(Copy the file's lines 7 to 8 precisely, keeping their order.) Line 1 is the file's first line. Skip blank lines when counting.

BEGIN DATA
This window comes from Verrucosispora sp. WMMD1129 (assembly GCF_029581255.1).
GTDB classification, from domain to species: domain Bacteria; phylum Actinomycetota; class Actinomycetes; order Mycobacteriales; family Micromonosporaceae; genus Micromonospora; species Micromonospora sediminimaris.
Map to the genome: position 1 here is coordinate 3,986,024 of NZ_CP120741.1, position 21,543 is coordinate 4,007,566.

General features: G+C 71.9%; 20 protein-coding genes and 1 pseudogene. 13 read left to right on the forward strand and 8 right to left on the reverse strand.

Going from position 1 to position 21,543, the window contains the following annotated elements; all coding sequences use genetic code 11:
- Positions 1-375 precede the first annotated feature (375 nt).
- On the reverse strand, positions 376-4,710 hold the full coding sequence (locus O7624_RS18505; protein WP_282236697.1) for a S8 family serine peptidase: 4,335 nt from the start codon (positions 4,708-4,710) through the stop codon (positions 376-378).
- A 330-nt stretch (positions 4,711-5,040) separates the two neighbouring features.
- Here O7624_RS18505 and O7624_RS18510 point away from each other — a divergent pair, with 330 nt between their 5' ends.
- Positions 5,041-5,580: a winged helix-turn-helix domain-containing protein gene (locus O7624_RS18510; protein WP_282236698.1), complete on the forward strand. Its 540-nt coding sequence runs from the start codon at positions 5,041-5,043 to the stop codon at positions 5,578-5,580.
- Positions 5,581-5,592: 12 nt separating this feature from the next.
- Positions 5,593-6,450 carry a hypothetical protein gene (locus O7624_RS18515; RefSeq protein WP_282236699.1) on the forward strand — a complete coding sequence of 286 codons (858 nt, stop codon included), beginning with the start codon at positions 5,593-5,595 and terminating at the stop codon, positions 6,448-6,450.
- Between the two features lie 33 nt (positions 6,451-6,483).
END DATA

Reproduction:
- On the reverse strand, positions 376-4,710 hold the full coding sequence (locus O7624_RS18505; protein WP_282236697.1) for a S8 family serine peptidase: 4,335 nt from the start codon (positions 4,708-4,710) through the stop codon (positions 376-378).
- A 330-nt stretch (positions 4,711-5,040) separates the two neighbouring features.